Size: 103.0cm x 103.0cm
Arty-Fact: Pejac has used a serigraphic printing to revisit an iconic work he first exhibited in London in 2016, entitled ‘New Wave’. The image invites the viewer to explore his dreamlike world, where the laws of physics are replaced by the poetic.
“I like to think there’s always the possibility of opening up a new route, a new path. Alternative routes have always fascinated me. You can choose to take them or not, but what interests me is knowing they exist. And in this case, one of the protagonists has chosen that new path." ~ Pejac
Medium: Single-coloured hand-pulled photopolymer on Korean Kozo Paper mounted on Zerkall Artrag Handmade Paper 300gsm, signed and numbered by the artist
Size: 77.0cm x 106.0cm
Arty-Fact: Pejac feels the character depicted in this work is best described using a famous quote from Oscar Wilde: ‘‘A cynic is a man who knows the price of everything, and the value of nothing.’’
Medium: Hand-painted mixed media sculpture inside PET bottle mounted on a beech wooden base, signed and numbered by the artist
Size: 35.0cm (L) x 13.0cm (H) x 9.7cm (W)
Arty-Fact: In November 2002 oil tanker "MV Prestige" split in half and sank off the coast of Galicia in northern Spain. Carrying 77,000 metric tons of heavy fuel oil the structurally deficient vessel caused the largest environmental disaster in the history of both Spain and Portugal.
With "Desprestigio", Pejac wanted to create a dark souvenir to human ignorance and lack of environmental responsibility, while producing his 1st sculptural edition to date. The spill polluted thousands of kilometers of the Spanish, French and Portuguese coastline, strongly affecting the artist's native region.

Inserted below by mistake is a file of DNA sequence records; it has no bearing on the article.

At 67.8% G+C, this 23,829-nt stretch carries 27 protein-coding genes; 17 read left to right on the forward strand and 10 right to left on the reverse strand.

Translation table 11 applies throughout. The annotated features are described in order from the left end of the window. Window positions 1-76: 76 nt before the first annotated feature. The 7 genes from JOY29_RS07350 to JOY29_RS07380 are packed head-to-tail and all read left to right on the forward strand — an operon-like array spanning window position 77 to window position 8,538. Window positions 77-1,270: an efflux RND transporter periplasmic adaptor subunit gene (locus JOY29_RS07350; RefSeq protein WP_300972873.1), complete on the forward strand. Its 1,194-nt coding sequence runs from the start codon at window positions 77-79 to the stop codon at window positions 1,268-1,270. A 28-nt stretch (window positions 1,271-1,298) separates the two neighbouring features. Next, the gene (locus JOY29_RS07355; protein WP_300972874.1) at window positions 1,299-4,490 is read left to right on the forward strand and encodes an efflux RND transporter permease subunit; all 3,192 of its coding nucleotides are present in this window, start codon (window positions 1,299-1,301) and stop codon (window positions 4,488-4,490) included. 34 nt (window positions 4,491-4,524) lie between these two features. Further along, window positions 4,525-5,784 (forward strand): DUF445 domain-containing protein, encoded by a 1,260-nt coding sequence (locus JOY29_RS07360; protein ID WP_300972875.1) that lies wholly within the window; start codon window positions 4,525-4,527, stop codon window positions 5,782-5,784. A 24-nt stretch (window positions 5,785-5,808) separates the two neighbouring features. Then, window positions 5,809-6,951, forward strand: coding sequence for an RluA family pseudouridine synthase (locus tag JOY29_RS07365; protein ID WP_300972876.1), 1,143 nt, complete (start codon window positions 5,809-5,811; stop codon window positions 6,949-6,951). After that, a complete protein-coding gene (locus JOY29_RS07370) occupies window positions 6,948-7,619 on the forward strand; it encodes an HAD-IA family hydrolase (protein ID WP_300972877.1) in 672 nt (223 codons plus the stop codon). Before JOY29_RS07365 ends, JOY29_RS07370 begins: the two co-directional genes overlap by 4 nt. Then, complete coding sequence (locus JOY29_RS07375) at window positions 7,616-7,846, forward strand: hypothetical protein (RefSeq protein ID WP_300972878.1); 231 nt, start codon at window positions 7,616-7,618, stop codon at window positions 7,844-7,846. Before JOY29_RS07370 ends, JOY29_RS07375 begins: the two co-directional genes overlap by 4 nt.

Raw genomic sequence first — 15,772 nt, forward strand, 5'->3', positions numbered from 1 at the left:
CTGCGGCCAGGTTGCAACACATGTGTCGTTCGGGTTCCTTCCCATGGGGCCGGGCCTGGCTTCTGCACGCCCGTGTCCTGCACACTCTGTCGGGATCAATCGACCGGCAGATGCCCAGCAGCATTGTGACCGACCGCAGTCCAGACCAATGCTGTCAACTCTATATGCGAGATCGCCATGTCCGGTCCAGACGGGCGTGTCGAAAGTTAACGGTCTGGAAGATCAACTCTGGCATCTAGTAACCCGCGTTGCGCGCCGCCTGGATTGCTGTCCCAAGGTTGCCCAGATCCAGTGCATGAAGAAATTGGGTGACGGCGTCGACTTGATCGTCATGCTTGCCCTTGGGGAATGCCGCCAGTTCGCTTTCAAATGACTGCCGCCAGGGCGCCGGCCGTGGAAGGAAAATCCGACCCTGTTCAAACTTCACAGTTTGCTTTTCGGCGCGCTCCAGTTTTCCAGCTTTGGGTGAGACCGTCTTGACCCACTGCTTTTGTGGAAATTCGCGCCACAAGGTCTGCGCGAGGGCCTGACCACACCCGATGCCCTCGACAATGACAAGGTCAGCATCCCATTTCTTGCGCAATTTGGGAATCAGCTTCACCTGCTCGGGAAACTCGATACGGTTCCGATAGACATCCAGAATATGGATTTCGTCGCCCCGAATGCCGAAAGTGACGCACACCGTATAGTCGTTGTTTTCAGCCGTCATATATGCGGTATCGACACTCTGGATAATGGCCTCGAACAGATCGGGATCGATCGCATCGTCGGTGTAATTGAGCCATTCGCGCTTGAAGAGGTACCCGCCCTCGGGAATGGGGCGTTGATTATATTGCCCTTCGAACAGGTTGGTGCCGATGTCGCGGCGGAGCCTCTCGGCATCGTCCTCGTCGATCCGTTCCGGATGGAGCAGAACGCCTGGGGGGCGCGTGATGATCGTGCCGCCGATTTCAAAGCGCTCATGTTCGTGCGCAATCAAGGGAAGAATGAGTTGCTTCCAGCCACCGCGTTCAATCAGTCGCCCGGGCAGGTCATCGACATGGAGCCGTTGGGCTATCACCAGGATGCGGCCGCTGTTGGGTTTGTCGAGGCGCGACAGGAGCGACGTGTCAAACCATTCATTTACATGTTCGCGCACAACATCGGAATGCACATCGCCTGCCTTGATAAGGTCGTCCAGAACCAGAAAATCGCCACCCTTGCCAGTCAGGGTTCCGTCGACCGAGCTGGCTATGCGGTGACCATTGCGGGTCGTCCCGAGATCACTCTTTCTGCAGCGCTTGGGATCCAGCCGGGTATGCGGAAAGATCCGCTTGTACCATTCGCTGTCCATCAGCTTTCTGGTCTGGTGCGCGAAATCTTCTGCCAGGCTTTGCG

Turning the disastrous real life story into a poetic sculpture, Pejac tirelessly hand painted and assembled each of the 30 exact replicas of the wretched tanker. From recreating all the details of the aged and weathered carrier, tenaciously stencilling its name (desprestigio – discredit / disgrace), to using a PET plastic bottle as a common example of a derivative product of crude oil, the artist developed a complex process using different techniques and setting new standards for his editioned works along the way.
In the words of the artist:
"This piece talks about the tragedy (of Prestige) that covered the coast of my country (and my region) in black [two decades] ago, and whose damage to nature is still visible today. I chose this particular case, but want to extend it to all the environmental tragedies that happen on our seas and oceans every few years. Desprestigio works as a dark souvenir of a fact that should not be forgotten: we must, and can, be much better guests on Earth. After all, this work is a message in a bottle.’’ ~ Pejac
If you're looking for excelente urban art to adorn your home, get in touch with us at firstname.lastname@example.org or email@example.com
Until the next one Addictees, "Hey Macarena, ay!"
Blair & El xoxo